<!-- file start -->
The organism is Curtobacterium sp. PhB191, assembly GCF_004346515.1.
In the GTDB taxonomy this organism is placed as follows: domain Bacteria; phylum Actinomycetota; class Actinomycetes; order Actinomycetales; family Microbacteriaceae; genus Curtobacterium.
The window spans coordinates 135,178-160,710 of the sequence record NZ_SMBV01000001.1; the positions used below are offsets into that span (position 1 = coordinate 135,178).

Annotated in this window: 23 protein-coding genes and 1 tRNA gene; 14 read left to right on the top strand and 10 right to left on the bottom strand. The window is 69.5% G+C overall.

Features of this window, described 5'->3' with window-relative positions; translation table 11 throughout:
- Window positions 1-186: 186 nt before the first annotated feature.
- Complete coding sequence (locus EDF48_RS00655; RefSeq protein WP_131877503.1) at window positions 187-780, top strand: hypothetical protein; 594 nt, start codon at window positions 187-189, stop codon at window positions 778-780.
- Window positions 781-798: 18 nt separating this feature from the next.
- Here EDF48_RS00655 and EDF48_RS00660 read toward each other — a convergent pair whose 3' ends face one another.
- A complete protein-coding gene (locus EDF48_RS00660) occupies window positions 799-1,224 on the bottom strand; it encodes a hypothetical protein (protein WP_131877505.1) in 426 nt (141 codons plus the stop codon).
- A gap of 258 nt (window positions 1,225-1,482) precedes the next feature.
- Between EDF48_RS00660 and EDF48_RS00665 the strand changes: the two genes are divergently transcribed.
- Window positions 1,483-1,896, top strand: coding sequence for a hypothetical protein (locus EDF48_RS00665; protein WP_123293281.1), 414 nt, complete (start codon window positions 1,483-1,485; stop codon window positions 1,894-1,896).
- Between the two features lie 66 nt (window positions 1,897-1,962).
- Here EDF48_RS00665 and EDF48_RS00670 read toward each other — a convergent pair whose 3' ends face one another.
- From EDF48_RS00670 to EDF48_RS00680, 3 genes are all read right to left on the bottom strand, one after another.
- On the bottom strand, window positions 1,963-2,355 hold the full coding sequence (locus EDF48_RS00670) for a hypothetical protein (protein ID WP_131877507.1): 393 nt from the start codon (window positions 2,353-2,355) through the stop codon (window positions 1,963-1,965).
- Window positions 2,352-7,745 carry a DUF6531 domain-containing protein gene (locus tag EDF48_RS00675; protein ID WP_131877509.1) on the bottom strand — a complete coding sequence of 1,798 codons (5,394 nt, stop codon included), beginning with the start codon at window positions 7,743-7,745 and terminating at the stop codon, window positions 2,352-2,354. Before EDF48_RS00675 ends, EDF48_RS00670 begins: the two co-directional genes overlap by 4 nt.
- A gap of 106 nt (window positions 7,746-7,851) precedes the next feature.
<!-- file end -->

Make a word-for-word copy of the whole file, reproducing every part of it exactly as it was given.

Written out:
The organism is Curtobacterium sp. PhB191, assembly GCF_004346515.1.
In the GTDB taxonomy this organism is placed as follows: domain Bacteria; phylum Actinomycetota; class Actinomycetes; order Actinomycetales; family Microbacteriaceae; genus Curtobacterium.
The window spans coordinates 135,178-160,710 of the sequence record NZ_SMBV01000001.1; the positions used below are offsets into that span (position 1 = coordinate 135,178).

Annotated in this window: 23 protein-coding genes and 1 tRNA gene; 14 read left to right on the top strand and 10 right to left on the bottom strand. The window is 69.5% G+C overall.

Features of this window, described 5'->3' with window-relative positions; translation table 11 throughout:
- Window positions 1-186: 186 nt before the first annotated feature.
- Complete coding sequence (locus EDF48_RS00655; RefSeq protein WP_131877503.1) at window positions 187-780, top strand: hypothetical protein; 594 nt, start codon at window positions 187-189, stop codon at window positions 778-780.
- Window positions 781-798: 18 nt separating this feature from the next.
- Here EDF48_RS00655 and EDF48_RS00660 read toward each other — a convergent pair whose 3' ends face one another.
- A complete protein-coding gene (locus EDF48_RS00660) occupies window positions 799-1,224 on the bottom strand; it encodes a hypothetical protein (protein WP_131877505.1) in 426 nt (141 codons plus the stop codon).
- A gap of 258 nt (window positions 1,225-1,482) precedes the next feature.
- Between EDF48_RS00660 and EDF48_RS00665 the strand changes: the two genes are divergently transcribed.
- Window positions 1,483-1,896, top strand: coding sequence for a hypothetical protein (locus EDF48_RS00665; protein WP_123293281.1), 414 nt, complete (start codon window positions 1,483-1,485; stop codon window positions 1,894-1,896).
- Between the two features lie 66 nt (window positions 1,897-1,962).
- Here EDF48_RS00665 and EDF48_RS00670 read toward each other — a convergent pair whose 3' ends face one another.
- From EDF48_RS00670 to EDF48_RS00680, 3 genes are all read right to left on the bottom strand, one after another.
- On the bottom strand, window positions 1,963-2,355 hold the full coding sequence (locus EDF48_RS00670) for a hypothetical protein (protein ID WP_131877507.1): 393 nt from the start codon (window positions 2,353-2,355) through the stop codon (window positions 1,963-1,965).
- Window positions 2,352-7,745 carry a DUF6531 domain-containing protein gene (locus tag EDF48_RS00675; protein ID WP_131877509.1) on the bottom strand — a complete coding sequence of 1,798 codons (5,394 nt, stop codon included), beginning with the start codon at window positions 7,743-7,745 and terminating at the stop codon, window positions 2,352-2,354. Before EDF48_RS00675 ends, EDF48_RS00670 begins: the two co-directional genes overlap by 4 nt.
- A gap of 106 nt (window positions 7,746-7,851) precedes the next feature.